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Biomechanical evaluation of strategies for adjacent segment disease after lateral lumbar interbody fusion: is the extension of pedicle screws necessary?

ABSTRACT: BACKGROUND:Adjacent segment disease (ASD) is a well-known complication after interbody fusion. Pedicle screw-rod revision possesses sufficient strength and rigidity. However, is a surgical segment with rigid fixation necessary for ASD reoperation? This study aimed to investigate the biomechanical effect of different instrumentation on lateral lumbar interbody fusion (LLIF) for ASD treatment. METHODS:A validated L2~5 finite element (FE) model was modified for simulation. ASD was considered the level cranial to the upper-instrumented segment (L3/4). Bone graft fusion in LLIF with bilateral pedicle screw (BPS) fixation occurred at L4/5. The ASD segment for each group underwent a) LLIF + posterior extension of BPS, b) PLIF + posterior extension of BPS, c) LLIF + lateral screw, and d) stand-alone LLIF. The L3/4 range of motion (ROM), interbody cage stress and strain, screw-bone interface stress, cage-endplate interface stress, and L2/3 nucleus pulposus of intradiscal pressure (NP-IDP) analysis were calculated for comparisons among the four models. RESULTS:All reconstructive models displayed decreased motion at L3/4. Under each loading condition, the difference was not significant between models a and b, which provided the maximum ROM reduction (73.8 to 97.7% and 68.3 to 98.4%, respectively). Model c also provided a significant ROM reduction (64.9 to 77.5%). Model d provided a minimal restriction of the ROM (18.3 to 90.1%), which exceeded that of model a by 13.1 times for flexion-extension, 10.3 times for lateral bending and 4.8 times for rotation. Model b generated greater cage stress than other models, particularly for flexion. The maximum displacement of the cage and the peak stress of the cage-endplate interface were found to be the highest in model d under all loading conditions. For the screw-bone interface, the stress was much greater with lateral instrumentation than with posterior instrumentation. CONCLUSIONS:Stand-alone LLIF is likely to have limited stability, particularly for lateral bending and axial rotation. Posterior extension of BPS can provide reliable stability and excellent protective effects on instrumentation and endplates. However, LLIF with the use of an in situ screw may be an alternative for ASD reoperation.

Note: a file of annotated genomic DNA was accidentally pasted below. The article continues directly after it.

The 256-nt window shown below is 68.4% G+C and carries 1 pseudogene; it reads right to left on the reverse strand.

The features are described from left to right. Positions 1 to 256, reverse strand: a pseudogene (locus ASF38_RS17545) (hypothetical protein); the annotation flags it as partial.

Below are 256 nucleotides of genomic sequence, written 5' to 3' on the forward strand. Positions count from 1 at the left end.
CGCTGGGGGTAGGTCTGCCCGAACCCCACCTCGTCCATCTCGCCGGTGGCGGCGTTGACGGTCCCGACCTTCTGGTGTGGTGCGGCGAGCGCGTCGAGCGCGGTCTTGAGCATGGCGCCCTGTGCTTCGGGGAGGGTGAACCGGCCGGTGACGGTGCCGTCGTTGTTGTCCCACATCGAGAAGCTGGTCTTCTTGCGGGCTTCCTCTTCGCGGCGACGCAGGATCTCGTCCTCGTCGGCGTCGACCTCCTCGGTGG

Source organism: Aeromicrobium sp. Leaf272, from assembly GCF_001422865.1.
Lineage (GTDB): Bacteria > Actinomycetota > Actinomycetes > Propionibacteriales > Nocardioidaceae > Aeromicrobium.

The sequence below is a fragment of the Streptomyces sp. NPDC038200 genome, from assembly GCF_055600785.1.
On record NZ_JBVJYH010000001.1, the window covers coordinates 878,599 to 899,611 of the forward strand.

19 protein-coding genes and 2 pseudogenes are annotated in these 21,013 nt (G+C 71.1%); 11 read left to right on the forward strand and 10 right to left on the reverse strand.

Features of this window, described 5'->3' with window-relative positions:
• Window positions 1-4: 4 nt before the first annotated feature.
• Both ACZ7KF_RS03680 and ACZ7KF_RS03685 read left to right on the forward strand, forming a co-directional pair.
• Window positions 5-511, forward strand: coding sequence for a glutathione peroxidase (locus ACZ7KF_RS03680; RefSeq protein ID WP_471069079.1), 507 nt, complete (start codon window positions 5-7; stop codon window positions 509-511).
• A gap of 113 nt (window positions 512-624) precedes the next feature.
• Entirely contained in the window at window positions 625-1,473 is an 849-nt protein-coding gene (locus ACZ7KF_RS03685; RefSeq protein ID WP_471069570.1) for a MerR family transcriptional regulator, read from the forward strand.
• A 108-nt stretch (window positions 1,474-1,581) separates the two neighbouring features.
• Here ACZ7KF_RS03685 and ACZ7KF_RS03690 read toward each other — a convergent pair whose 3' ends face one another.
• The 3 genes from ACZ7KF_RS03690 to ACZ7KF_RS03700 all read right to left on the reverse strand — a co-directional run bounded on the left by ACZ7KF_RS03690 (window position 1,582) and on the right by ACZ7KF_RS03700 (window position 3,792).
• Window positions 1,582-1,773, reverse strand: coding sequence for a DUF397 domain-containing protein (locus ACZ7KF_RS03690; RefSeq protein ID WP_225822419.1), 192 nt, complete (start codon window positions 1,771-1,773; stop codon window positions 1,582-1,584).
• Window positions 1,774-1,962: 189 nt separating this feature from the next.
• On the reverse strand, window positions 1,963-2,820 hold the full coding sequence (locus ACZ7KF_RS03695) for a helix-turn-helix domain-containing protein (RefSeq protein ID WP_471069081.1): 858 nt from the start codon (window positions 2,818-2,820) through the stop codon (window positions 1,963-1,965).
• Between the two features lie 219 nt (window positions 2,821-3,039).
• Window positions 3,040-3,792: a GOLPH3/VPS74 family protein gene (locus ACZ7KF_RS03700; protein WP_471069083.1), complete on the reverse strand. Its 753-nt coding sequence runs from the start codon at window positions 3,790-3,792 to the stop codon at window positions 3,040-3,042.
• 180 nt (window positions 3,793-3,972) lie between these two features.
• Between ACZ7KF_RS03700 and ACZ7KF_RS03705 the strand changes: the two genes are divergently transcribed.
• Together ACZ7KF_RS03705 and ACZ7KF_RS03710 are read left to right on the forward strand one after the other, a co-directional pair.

PROVIDER: S-EPMC7035718 | BioStudies |

REPOSITORIES: biostudies

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